One of my students had never written an essay in his school career. He was intent on maintaining that record during an assignment of writing a persuasive essay about what students thought was the worst natural disaster. Because I knew two of his passions were football and video games, I told him that as long as he used the writing techniques we'd studied, he could write an essay on why his favorite football team was better than its rival or on why he particularly liked one video game. He ended up writing an essay on both topics.

4. Don't give up on students.

Be positive (as much as humanly possible) and encourage a growth mindset.


Have students write about how they see what they are learning as relevant to their lives. Researchers had students write one paragraph after a lesson sharing how they thought what they had learned would be useful to their lives. Writing 1-8 of these during a semester led to positive learning gains, especially for those students who had previously been "low performers."

It is not uncommon for teachers to explicitly make those kinds of real-life connections. However, research has also found that this kind of teacher-centered approach can actually be de-motivating to some students with low skills. A student who is having a very difficult time understanding math or does just not find it interesting, for example, can feel threatened by hearing regularly from a teacher how important math is to his or her future. Instead of becoming more engaged in class, he or she may experience more negative feelings. These same researchers write:

[A] more effective approach would be to encourage students to generate their own connections and discover for themselves the relevance of course material to their lives. This method gives students the opportunity to make connections to topics and areas of greatest interest to their lives.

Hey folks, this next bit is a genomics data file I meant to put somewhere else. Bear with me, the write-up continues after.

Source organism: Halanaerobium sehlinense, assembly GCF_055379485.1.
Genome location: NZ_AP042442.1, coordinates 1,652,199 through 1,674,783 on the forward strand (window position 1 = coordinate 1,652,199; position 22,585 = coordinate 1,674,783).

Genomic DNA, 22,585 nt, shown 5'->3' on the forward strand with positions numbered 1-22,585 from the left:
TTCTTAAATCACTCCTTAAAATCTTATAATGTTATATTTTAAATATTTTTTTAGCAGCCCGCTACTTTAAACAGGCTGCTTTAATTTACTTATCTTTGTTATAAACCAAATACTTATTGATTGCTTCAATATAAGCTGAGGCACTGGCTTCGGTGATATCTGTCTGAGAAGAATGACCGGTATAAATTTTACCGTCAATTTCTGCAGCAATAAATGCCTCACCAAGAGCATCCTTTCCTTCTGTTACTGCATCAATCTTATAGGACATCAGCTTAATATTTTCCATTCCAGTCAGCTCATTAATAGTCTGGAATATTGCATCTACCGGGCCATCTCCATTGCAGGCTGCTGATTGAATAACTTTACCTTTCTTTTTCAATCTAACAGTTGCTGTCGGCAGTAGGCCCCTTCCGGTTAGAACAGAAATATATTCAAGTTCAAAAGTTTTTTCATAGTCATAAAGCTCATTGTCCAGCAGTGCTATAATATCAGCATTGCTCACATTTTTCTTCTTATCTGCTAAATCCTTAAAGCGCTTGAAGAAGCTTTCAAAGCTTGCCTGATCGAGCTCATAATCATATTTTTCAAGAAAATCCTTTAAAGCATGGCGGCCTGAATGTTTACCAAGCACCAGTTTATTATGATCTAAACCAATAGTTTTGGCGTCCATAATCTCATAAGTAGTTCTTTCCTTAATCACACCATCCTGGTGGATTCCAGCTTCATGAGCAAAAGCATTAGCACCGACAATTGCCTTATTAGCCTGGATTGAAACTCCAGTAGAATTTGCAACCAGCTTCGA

What other strategies do you use in the classroom to reinforce any of these four critical elements of intrinsic motivation?

**Any questions about this section should be included in the Meeting of the Minds document and addressed to Mrs. Smythe.

Library Lingo

It’s amazing to see how Reading Bingo participation has increased in the four years I have been at WRES. I think my first year, there were 17 kids that finished all of the cards and got to come to the party. My second year we had 47 kids finish. Last year there were 68 kids that finished, and this year we have exactly 100 kids who will get to come to the party and receive the free shirt. I am amazed at the perseverance our students have put forth. Thank you for encouraging them along the way!

The last day for students to check out books will be on Friday, May 8 and all student books need to be returned to the library by Friday, May 15.

This is a little earlier than I had originally wanted, but the district is changing the library database system we use from Alexandria “Alex” to Destiny. Every librarian in the district has been instructed to inventory every book in their school library and get everything checked in before the migration happens, which will be before this year is completed. Overwhelmed would probably best describe how this is making me feel. When I have decided how the items that are checked out to teachers long-term will be inventoried, I will send further information.